The biggest hurdle for any business analyst is getting their work to be used.
I recently reflected on the most complicated task for business analysts delivering market intelligence output to management.
After some thinking I decided that it makes sense to distinguish between things within your control and those that are not. Things within your control – e.g. collecting good data – may be challenging, but are not the most complicated. Here, practice makes perfect.
The complications start with the things you cannot control, e.g. the mind of your customer, the decision-maker.
A decision-maker may order market intelligence work to be done. However, they may also collect their own inputs, or be offered inputs by sources you do not know. Their own collection may also build up a picture of what there is to know.
It is only at the time of delivery of your painstaking work that you discover they have already made up their mind about the topic you’re reporting upon. So they may choose a decision based on data other than the facts that you have offered. How do you, as an analyst and business professional, handle that?
What is true in business also holds true in the world of government
We are not alone in business in facing this challenge. Keren Yarhi-Milo in her dissertation “Knowing the Adversary – leaders, intelligence and the assessment of international relations” explains how intelligence agencies and Western Governments operate in remarkably similar way to ourselves as professionals in business.
A key insight of Keren’s work relates to what is known as the vividness bias. When a decision-maker has vividly experienced new information, the impact of this experience on their perception of the topic at stake is such that they are often no longer open to changing their view.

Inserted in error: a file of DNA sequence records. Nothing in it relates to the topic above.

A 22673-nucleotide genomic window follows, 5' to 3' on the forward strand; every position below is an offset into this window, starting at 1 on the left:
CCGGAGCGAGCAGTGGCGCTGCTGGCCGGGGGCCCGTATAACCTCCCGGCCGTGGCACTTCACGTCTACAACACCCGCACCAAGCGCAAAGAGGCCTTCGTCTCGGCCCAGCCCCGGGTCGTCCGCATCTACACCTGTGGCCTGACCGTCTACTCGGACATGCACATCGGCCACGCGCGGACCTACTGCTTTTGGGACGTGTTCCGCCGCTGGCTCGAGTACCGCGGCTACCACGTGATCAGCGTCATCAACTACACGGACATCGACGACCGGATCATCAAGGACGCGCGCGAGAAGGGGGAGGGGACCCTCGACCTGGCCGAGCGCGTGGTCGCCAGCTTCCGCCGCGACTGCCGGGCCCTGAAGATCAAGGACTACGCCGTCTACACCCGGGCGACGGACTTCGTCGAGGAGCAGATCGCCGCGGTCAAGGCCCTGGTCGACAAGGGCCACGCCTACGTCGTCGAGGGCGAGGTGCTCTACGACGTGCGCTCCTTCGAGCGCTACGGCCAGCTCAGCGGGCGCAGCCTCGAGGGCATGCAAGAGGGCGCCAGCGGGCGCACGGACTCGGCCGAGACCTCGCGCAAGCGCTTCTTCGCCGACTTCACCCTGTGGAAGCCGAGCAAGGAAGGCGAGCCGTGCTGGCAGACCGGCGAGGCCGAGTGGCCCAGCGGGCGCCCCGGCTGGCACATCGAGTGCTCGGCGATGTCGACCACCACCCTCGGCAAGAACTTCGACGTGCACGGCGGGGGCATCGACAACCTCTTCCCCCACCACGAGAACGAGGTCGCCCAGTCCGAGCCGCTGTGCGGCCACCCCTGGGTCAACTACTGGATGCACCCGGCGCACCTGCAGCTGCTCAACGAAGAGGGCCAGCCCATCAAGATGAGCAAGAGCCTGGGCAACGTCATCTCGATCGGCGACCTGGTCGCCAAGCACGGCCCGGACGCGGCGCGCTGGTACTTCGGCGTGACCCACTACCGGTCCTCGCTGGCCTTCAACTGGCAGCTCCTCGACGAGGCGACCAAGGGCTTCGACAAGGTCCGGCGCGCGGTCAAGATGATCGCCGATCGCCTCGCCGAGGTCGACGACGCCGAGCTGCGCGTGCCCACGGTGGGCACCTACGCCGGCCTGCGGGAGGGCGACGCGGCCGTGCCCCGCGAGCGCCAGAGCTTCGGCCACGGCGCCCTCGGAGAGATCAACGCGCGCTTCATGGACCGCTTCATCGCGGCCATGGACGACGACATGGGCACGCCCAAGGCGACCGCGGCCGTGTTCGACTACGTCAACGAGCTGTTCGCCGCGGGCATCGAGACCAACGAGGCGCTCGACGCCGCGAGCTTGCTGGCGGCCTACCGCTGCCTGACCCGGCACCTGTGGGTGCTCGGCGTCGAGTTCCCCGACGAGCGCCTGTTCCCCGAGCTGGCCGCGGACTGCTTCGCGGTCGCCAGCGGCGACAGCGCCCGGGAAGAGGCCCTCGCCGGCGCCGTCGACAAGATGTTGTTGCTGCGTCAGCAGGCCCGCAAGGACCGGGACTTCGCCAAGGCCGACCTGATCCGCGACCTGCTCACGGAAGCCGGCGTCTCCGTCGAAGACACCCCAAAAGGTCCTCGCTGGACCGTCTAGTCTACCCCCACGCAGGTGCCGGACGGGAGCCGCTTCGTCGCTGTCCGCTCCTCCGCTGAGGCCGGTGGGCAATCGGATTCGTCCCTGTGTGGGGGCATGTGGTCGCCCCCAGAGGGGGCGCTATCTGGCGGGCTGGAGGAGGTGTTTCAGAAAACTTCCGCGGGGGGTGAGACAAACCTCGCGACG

No matter how balanced the CIA analysis provided to the US President on the intentions of Soviet Russia was during the Cold War, one short meeting of the President with his Soviet counterpart mattered more to how he viewed their intentions.
In business, for a CEO that visits a new country and sees one or two shops selling your firm’s products, this matters more to their views than a balanced market share analysis provided after weeks of intensive market intelligence work. The shops they saw for sure were not representative. But the CEO’s picture is already biased, the damage has been done. The persuasiveness of the format of the CEO’s acquisition of this intelligence (a foreign trip, a new country, a good experience, a lively host) easily beats your balanced report with many sophisticated tables.
How to make the vividness bias work for you as analyst
In analysis for business, I currently see two options: to get cynical or to get inspired. The first option is not great, so I suggest the second one. Why don’t we, as business analysis professionals, offer our customers vivid experiences when we deliver our content?
When did you last provide your output in video-format – in which you interviewed your customers for the top brass to see – to create that memorable experience? When human psychology relates vividness with persuasive impact, we are better off when we do not fight against it, but rather make it work for us. After all, it serves the right cause: maximizing the return on insight of your company by making insights being used to underpin your management’s decision-making.
About the author
Erik Elgersma is author of The Strategic Analysis Cycle Toolbook and The Strategic Analysis Cycle Handbook. He is the director of Strategic Analysis at FrieslandCampina, one of the world’s largest dairy companies. He speaks and lectures frequently at universities and business seminars on the topics of strategic analysis, competitive strategy and related data analysis and management. Erik holds a PhD from Delft University of Technology, The Netherlands, and is alumnus of the International Institute for Applied Systems Analysis in Vienna, Austria.
- The vividness bias is only one of several insights that justify a market intelligence professional to study Keren’s work: Yarhi-Milo, K. , Knowing the adversary, Princeton University Press, Princeton.